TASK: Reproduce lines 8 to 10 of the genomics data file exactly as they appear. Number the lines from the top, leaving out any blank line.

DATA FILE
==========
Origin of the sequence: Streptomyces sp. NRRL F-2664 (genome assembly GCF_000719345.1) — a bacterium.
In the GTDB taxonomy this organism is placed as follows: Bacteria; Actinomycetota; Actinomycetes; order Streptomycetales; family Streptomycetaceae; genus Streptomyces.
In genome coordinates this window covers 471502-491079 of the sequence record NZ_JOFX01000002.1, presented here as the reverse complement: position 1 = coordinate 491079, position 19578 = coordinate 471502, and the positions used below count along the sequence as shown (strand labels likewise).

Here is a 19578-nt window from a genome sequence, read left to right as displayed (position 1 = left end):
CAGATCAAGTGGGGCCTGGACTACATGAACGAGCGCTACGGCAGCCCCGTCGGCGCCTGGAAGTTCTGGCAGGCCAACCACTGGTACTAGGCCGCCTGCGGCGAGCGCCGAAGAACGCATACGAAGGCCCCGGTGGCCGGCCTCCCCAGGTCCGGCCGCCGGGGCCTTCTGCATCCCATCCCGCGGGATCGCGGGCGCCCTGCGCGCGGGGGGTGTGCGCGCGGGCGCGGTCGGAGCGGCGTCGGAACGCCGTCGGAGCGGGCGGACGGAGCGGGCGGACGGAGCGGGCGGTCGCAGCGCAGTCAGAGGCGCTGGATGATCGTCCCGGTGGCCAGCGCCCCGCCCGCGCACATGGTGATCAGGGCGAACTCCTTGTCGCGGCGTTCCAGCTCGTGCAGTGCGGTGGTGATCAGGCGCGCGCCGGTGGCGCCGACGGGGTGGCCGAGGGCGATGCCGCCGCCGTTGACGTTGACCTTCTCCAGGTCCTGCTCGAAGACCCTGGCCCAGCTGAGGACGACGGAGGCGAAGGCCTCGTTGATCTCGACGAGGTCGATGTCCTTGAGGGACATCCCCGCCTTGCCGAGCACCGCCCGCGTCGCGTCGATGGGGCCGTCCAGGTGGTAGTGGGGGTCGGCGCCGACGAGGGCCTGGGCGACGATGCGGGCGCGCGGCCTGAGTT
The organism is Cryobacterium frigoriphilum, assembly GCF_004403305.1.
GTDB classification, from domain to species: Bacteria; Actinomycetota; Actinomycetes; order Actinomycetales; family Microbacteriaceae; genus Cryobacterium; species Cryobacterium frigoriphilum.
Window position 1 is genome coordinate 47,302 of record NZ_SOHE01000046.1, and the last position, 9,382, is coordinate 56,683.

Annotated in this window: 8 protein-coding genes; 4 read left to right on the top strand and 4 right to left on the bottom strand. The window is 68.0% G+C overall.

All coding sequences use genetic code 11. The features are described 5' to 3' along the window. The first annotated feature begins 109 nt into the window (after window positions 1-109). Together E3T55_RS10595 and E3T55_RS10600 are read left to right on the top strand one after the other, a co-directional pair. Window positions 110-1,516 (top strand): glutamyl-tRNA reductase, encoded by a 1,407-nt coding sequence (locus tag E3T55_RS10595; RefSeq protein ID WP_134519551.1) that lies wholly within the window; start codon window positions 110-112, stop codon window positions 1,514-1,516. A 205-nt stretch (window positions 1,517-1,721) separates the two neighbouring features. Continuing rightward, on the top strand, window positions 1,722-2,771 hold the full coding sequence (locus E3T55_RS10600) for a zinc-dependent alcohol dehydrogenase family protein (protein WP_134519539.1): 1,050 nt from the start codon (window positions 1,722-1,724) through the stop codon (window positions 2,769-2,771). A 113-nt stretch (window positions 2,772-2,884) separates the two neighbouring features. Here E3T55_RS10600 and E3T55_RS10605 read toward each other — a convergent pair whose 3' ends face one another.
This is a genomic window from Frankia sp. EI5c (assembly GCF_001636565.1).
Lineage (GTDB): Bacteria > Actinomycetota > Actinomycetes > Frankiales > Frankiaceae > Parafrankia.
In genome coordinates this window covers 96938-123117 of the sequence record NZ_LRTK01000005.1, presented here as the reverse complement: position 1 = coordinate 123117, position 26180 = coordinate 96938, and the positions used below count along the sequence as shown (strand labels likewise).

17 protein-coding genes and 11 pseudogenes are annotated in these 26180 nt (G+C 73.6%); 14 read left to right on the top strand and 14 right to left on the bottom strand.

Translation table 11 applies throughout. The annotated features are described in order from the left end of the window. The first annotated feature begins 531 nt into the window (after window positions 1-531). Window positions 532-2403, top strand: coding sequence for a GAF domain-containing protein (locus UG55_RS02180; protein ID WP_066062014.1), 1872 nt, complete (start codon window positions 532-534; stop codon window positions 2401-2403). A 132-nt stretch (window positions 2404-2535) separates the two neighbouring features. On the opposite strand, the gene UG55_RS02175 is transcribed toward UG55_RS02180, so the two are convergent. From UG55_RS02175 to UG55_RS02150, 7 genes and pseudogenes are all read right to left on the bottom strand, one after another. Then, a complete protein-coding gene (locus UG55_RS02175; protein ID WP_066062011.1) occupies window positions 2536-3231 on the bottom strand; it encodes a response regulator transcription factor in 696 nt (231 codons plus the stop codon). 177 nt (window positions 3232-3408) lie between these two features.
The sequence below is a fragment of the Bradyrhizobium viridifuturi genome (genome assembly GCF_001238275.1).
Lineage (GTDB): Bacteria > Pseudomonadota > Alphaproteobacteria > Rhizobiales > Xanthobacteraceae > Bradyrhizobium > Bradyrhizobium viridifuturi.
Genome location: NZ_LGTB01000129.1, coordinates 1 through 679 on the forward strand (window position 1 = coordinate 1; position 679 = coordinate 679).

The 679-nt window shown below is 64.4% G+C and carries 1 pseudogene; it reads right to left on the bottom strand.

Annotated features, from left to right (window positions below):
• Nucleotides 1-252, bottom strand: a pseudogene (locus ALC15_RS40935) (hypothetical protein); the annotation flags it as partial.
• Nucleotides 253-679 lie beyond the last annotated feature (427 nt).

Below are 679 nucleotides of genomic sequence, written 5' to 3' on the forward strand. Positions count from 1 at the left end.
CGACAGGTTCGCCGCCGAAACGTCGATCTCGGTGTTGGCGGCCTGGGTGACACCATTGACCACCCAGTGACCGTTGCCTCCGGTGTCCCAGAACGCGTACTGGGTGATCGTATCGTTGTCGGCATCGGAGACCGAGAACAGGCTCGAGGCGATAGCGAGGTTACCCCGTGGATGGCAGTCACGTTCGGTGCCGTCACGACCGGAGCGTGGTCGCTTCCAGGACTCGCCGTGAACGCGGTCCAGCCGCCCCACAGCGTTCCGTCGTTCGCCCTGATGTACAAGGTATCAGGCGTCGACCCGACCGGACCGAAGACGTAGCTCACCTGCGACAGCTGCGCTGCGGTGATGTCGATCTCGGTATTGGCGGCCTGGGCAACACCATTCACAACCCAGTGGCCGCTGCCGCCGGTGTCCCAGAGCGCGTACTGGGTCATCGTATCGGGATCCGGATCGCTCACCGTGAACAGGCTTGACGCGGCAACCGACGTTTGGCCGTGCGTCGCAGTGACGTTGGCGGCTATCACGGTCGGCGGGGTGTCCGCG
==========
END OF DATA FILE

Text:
Window position 1 is genome coordinate 47,302 of record NZ_SOHE01000046.1, and the last position, 9,382, is coordinate 56,683.

Annotated in this window: 8 protein-coding genes; 4 read left to right on the top strand and 4 right to left on the bottom strand. The window is 68.0% G+C overall.

All coding sequences use genetic code 11. The features are described 5' to 3' along the window. The first annotated feature begins 109 nt into the window (after window positions 1-109). Together E3T55_RS10595 and E3T55_RS10600 are read left to right on the top strand one after the other, a co-directional pair. Window positions 110-1,516 (top strand): glutamyl-tRNA reductase, encoded by a 1,407-nt coding sequence (locus tag E3T55_RS10595; RefSeq protein ID WP_134519551.1) that lies wholly within the window; start codon window positions 110-112, stop codon window positions 1,514-1,516. A 205-nt stretch (window positions 1,517-1,721) separates the two neighbouring features. Continuing rightward, on the top strand, window positions 1,722-2,771 hold the full coding sequence (locus E3T55_RS10600) for a zinc-dependent alcohol dehydrogenase family protein (protein WP_134519539.1): 1,050 nt from the start codon (window positions 1,722-1,724) through the stop codon (window positions 2,769-2,771). A 113-nt stretch (window positions 2,772-2,884) separates the two neighbouring features. Here E3T55_RS10600 and E3T55_RS10605 read toward each other — a convergent pair whose 3' ends face one another.